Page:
one of the many 'food' idiosyncrasies that I have picked up from my mother is eating cheese with honey or jam... our favourite combination is either Double Gloucester with Blackcurrant Jam or Cheddar with Honey... I know it's a bit odd but it's damn good... it's the sweet with the sharpness of the cheese that we love... oh and it's usually eaten on toast, preferably which has gone slightly cold... I know.
so when I thought about baking bread today I was looking for ingredients to spice up my basic farmhouse loaf and I hit upon the idea of combining my love of cheese and honey directly into the bread itself.
the honey is from the hives here at Gunby Hall and it's amazing stuff, thick, sweet and cloudy and made by a lady called Anita Carrot... yes, her name sounds like a crazy children's cartoon character and she pretty much fills those boots... and of course the Lincolnshire Poacher is direct from source... or can be bought on-line from the delightful Cheese Shop in Louth.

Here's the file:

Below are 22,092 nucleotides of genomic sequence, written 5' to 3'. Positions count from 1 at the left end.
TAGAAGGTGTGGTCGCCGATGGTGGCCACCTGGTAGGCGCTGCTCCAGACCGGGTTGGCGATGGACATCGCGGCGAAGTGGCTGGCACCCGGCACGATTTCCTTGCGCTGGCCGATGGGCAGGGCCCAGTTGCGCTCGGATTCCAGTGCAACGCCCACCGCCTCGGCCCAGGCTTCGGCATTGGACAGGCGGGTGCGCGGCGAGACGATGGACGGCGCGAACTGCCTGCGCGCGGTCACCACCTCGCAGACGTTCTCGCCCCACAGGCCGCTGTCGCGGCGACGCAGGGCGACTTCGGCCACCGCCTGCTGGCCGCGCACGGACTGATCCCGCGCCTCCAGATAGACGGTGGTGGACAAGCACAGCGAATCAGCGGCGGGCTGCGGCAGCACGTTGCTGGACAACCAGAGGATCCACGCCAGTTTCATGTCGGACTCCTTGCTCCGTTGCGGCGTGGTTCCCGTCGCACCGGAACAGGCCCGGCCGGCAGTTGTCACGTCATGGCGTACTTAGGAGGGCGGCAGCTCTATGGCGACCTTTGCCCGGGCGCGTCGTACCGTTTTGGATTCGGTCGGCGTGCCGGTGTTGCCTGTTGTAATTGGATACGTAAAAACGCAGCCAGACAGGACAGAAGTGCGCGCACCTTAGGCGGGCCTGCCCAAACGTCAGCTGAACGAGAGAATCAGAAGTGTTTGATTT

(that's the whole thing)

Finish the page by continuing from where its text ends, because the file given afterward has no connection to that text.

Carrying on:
Gunby Honey and Lincolnshire Poacher Bread
450g strong white bread flour
2 tablespoons olive oil
2 teaspoon local honey
1 teaspoon salt
1 teaspoon fast action dried yeast
200ml hand-hot water (the recipe called for 300ml water but i've reduced this slightly and added milk)
2 tablespoons coarsely grated Lincolnshire Poacher
- put the flour into a large mixing bowl and stir in the oil, honey, salt and yeast.
- pour over the water/milk and gently bring together, turn it out onto a lightly floured surface and knead for 10 minutes. You should end up with a really soft silky dough. After 10 minutes spread the dough out slightly and grate the cheese directly into the dough, then knead again for another minute or so until the cheese in combined. You don't want to over knead this as you want cheesy lumps!
- place the dough in a large bowl, cover with cling film and let it prove in a warm place for at least and hour or two until it has doubled in size
- knock back the dough for 2-3 minutes, then shape it into a rough oblong and place it into a greased bread tin, cover with a tea-towel and let it rise again for a further 45 minutes or until it has doubled in size.
- preheat the oven to 230c, score the top of the loaf with a sharp knife and dust with a little flour, bake for 30-35 minutes until golden.
If you want a really crispy crust, take the bread out of the tin and place it back onto the oven shelf for a further 5 minutes.
eat and of course, enjoy!